Chief Justice Ranjan Gogoi, by constituting a five-judge Constitution Bench to hear the Ayodhya appeals, has re-affirmed the Chief Justice of India’s role as the unchallenged ‘master of roster’ of the Supreme Court.
Usually, Constitution Benches are constituted to answer substantial questions of law as to the interpretation of the Constitution or in case of a reference from the President. Constitution Benches are also formed in the Supreme Court on judicial reference from smaller Benches of the court.
However, the Ayodhya appeals are basically appeals arising out of title suits. Besides, a September 27 judgment in the Ayodhya case had directed the further hearing of the appeals by a three-judge Bench and not by a larger Bench.
Chief Justice Gogoi termed the questions as “speculations”. In a judicial order explaining his recent administrative decision to constitute a five-judge Bench to hear the Ayodhya appeals, Chief Justice Gogoi observed that it was always open for the CJI to constitute Benches of such strength he deems proper.
Thus, by giving judicial endorsement to his administrative order, Chief Justice Gogoi has taken after his immediate predecessor, Justice Dipak Misra.
On November 10, 2017, it was a five-judge Constitution Bench led by Justice Misra (then the CJI) which first declared the Chief Justice of India as “the master of the roster who alone has the prerogative to constitute the Benches of the Court and allocate cases”. The Misra Bench had concluded that CJI’s role as the master of roster was necessary to avert chaos in the administration of justice in the Supreme Court.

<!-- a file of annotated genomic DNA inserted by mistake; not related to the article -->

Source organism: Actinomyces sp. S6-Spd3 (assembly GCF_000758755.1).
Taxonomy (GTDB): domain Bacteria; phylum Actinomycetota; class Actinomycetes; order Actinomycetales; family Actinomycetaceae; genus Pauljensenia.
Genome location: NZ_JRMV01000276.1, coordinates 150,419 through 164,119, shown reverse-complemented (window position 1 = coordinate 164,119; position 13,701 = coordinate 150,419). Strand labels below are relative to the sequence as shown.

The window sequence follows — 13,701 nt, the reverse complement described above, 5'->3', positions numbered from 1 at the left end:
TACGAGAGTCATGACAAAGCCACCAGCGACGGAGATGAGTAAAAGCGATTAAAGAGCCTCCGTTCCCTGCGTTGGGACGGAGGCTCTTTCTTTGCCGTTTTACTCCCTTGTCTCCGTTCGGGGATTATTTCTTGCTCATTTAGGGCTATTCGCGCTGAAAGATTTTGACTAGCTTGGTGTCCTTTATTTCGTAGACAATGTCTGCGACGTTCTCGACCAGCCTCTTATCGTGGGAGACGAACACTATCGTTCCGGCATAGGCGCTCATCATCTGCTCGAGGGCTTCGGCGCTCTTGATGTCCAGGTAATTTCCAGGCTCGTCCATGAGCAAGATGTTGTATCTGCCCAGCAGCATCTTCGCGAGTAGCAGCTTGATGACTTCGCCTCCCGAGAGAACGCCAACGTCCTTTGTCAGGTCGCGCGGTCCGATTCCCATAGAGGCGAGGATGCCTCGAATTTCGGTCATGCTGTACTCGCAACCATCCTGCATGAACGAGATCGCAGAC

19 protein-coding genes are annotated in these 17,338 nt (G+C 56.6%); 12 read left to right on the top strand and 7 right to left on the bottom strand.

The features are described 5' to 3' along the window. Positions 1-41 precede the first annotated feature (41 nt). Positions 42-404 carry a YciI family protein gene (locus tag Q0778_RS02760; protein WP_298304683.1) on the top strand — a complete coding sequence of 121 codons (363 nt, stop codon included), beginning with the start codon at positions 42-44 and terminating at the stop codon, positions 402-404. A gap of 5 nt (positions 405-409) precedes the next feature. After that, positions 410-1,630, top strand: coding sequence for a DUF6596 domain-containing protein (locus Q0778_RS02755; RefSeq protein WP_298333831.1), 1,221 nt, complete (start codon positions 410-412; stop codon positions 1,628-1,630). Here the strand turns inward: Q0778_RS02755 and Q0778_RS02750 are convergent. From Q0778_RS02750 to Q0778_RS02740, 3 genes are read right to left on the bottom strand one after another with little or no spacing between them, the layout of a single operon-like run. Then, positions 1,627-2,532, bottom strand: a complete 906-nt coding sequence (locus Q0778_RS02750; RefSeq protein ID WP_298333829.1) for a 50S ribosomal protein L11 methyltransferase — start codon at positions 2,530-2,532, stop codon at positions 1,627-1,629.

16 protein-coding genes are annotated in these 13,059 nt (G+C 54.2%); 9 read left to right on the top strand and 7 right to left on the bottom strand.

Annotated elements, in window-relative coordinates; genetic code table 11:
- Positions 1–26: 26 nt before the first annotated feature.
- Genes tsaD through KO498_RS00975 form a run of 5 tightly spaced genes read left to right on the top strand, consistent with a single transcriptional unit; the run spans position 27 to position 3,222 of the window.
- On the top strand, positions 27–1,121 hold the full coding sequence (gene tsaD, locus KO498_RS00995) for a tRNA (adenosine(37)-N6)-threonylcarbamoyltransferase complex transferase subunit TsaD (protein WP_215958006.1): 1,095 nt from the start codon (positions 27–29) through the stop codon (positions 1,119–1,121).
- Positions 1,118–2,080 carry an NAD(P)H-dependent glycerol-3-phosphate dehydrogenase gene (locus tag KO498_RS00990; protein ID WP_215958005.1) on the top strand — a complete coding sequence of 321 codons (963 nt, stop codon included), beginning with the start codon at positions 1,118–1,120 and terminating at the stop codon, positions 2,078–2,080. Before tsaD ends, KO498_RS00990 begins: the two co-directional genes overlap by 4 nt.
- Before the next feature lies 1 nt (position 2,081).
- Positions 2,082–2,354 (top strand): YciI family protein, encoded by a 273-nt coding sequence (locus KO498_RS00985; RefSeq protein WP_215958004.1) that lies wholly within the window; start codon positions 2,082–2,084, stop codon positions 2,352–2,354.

Incidentally, Chief Justice Gogoi was one of the four judges who subsequently held the January 12, 2018 press conference against the selective allocation of important cases to certain Benches.
On Thursday, Chief Justice Gogoi justified his administrative order to form a Constitution Bench by referring to Order VI, Rule 1 of the Supreme Court Rules of 2013. This provision provides that cases in the apex court should be heard by a Bench of minimum two judges. That means it is completely left to the discretion of the CJI to decide the numerical size of a Bench.
The wide discretion of the CJI again is found in the ‘Practice and Procedure’ rule book followed by the Supreme Court.
Here again, under the head ‘Constitution Bench’, it is found that “The Chief Justice may, from time to time, constitute a Bench consisting of five or more Judges for the purpose of hearing any other cause, appeal or matter”.